Enhancing contemporary engagement with late medieval music

Award Information

Discipline: Music
Funding opportunity: Research Grant
Areas of Impact: Communities, Culture and Heritage, Stimulating debate and shifting perceptions
Lead RO: University of Nottingham
Region:East Midlands

Study of a rare early music manuscript has resulted in new historical and performance insights and new exposure for the musicians involved, as well as enlightening experiences for the audiences they have reached over the project duration.

The St Emmeram Codex, as it is known, is an important source of early fifteenth century European part-music. With the help of AHRC funding, a team led by Professor Peter Wright was able to investigate this key, but largely unknown, repertoire and to share it more widely.

Diverse international and new audiences were able to hear this remarkable music for the first time in 500 years as a result of collaboration with professional vocal ensemble Stimmwerck. The audiences at each of the nine separate venues in the four European countries that they played to averaged 300 people a-piece.

It’s not only specialist early music fans who have been touched by the performances. Stimmwerck also played to tourists at European music festivals and the elderly and sick at a social welfare centre, and were delighted to receive spontaneous applause for key sections of the repertoire. The ensemble continues to be in demand, and their involvement in this pioneering project has considerably enhanced their prestige.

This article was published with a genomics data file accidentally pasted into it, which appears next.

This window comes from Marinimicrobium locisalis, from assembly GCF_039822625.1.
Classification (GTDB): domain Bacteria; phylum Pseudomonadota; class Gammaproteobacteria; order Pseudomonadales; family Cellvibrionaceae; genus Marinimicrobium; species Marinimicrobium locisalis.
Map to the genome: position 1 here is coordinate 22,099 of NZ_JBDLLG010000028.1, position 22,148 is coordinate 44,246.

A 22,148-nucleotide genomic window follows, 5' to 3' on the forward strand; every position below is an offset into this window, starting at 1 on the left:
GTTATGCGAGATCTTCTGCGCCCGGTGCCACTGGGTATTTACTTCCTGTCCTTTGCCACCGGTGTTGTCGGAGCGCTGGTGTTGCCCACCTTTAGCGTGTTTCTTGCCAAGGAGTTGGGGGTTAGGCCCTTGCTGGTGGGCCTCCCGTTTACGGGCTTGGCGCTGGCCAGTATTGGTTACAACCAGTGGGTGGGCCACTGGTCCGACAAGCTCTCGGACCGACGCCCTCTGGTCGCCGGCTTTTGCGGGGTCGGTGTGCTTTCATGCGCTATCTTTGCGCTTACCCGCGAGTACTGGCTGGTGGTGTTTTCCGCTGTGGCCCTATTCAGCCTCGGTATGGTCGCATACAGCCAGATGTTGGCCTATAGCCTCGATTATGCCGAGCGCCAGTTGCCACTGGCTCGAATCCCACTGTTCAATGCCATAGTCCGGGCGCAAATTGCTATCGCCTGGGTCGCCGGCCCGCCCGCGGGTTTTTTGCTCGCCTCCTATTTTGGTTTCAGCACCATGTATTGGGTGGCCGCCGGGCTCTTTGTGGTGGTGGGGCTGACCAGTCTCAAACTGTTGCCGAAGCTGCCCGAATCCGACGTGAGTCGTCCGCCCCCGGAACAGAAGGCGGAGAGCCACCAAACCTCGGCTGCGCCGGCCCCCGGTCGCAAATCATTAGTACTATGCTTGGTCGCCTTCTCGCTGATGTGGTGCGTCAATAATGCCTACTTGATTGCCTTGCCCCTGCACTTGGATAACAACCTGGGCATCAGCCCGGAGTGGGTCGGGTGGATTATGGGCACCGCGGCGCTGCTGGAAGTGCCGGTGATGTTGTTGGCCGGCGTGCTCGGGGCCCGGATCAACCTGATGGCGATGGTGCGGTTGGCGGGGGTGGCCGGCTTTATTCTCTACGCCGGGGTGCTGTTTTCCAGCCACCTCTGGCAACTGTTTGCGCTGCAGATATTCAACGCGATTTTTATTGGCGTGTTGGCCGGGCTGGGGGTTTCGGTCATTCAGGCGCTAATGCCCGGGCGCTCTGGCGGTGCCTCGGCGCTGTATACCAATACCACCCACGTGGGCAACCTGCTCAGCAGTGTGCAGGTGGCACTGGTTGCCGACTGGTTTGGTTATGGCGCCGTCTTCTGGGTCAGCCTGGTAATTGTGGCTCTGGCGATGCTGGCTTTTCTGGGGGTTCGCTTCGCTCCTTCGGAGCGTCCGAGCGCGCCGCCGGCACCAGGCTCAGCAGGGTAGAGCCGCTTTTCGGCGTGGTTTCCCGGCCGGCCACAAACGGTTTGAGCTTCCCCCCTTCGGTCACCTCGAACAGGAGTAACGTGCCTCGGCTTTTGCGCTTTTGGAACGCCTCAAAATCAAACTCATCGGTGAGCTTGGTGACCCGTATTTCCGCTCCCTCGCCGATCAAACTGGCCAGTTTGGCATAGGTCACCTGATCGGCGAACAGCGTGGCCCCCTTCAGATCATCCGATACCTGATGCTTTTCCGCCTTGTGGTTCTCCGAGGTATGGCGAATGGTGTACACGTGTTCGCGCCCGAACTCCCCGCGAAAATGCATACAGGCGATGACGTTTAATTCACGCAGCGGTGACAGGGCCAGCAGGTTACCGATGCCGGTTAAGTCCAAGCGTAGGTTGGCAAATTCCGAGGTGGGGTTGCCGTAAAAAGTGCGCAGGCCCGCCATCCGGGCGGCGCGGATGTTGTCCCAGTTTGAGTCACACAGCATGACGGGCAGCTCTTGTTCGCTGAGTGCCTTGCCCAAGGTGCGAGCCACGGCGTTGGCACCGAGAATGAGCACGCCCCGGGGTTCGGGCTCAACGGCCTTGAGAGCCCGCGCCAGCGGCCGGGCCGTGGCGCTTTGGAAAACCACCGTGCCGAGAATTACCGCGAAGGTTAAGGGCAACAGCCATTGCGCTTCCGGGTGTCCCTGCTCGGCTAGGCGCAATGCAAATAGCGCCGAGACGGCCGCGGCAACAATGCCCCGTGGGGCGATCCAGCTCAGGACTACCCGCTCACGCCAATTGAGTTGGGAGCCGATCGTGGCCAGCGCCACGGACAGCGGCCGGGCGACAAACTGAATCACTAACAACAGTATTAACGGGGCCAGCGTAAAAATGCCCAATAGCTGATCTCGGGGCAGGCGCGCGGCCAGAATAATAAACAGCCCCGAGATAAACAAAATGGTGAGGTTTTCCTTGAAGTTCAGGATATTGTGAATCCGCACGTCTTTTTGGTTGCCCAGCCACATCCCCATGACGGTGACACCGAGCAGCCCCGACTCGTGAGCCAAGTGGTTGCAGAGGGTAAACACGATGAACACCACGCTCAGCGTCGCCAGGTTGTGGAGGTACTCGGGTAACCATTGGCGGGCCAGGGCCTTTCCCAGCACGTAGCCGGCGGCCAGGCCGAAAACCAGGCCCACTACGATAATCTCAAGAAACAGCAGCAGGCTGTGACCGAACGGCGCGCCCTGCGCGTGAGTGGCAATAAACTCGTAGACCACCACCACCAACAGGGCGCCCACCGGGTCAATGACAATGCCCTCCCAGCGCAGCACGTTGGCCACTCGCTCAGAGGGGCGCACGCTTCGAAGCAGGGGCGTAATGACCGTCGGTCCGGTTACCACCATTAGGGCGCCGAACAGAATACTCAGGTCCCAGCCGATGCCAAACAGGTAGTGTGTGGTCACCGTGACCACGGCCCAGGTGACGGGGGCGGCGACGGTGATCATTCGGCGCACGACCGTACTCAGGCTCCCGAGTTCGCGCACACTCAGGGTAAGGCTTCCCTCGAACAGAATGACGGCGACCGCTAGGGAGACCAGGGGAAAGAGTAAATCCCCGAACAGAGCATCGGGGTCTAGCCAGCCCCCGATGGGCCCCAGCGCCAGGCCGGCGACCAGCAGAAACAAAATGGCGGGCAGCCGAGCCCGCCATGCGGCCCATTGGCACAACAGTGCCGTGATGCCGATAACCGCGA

For those who missed the opportunity to see the music performed live, it is available on commercial CD, and via leading international online music sites including iTunes.

‘In addition to the performances, we produced a colour facsimile of the Codex, and an accompanying volume, along with a much longer book,’ explains project leader Professor Wright. ‘Together, these establish unique insights into the manuscript’s make-up and history, as well as into the wider working methods of the scribes involved in its production and the world in which they lived.’

The work has transformed understanding of the complex networks of musical exchange in the late Medieval world, and copies of the facsimile are now held in major public reference libraries around the world.

View the manuscript online at: http://daten.digitale-sammlungen.de/~db/bsb00001643/images/index.html and click the main image to view its contents.